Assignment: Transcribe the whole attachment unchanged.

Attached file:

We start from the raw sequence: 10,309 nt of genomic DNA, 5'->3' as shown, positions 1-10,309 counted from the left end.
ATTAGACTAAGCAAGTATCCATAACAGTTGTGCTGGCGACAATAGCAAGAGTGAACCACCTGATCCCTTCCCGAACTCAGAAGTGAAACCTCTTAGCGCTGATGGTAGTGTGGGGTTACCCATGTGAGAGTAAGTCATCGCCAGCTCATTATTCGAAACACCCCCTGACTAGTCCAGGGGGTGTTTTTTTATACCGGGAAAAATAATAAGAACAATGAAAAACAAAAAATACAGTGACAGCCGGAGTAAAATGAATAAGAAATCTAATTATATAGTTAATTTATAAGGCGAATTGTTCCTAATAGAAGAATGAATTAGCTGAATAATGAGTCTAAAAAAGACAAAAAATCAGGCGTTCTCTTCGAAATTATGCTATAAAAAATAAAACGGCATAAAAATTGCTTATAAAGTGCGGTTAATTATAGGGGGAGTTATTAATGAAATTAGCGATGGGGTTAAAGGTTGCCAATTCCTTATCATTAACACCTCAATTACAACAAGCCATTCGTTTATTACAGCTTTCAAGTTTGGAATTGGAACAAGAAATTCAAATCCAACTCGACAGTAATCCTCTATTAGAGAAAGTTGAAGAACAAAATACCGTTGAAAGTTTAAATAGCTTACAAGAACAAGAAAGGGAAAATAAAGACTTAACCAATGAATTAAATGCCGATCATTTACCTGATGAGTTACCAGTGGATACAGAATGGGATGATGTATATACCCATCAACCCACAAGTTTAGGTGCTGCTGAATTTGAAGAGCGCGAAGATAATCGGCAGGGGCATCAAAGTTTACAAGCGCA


We start from the raw sequence: 10,309 nt of genomic DNA, 5'->3' as shown, positions 1-10,309 counted from the left end.
ATTAGACTAAGCAAGTATCCATAACAGTTGTGCTGGCGACAATAGCAAGAGTGAACCACCTGATCCCTTCCCGAACTCAGAAGTGAAACCTCTTAGCGCTGATGGTAGTGTGGGGTTACCCATGTGAGAGTAAGTCATCGCCAGCTCATTATTCGAAACACCCCCTGACTAGTCCAGGGGGTGTTTTTTTATACCGGGAAAAATAATAAGAACAATGAAAAACAAAAAATACAGTGACAGCCGGAGTAAAATGAATAAGAAATCTAATTATATAGTTAATTTATAAGGCGAATTGTTCCTAATAGAAGAATGAATTAGCTGAATAATGAGTCTAAAAAAGACAAAAAATCAGGCGTTCTCTTCGAAATTATGCTATAAAAAATAAAACGGCATAAAAATTGCTTATAAAGTGCGGTTAATTATAGGGGGAGTTATTAATGAAATTAGCGATGGGGTTAAAGGTTGCCAATTCCTTATCATTAACACCTCAATTACAACAAGCCATTCGTTTATTACAGCTTTCAAGTTTGGAATTGGAACAAGAAATTCAAATCCAACTCGACAGTAATCCTCTATTAGAGAAAGTTGAAGAACAAAATACCGTTGAAAGTTTAAATAGCTTACAAGAACAAGAAAGGGAAAATAAAGACTTAACCAATGAATTAAATGCCGATCATTTACCTGATGAGTTACCAGTGGATACAGAATGGGATGATGTATATACCCATCAACCCACAAGTTTAGGTGCTGCTGAATTTGAAGAGCGCGAAGATAATCGGCAGGGGCATCAAAGTTTACAAGCGCA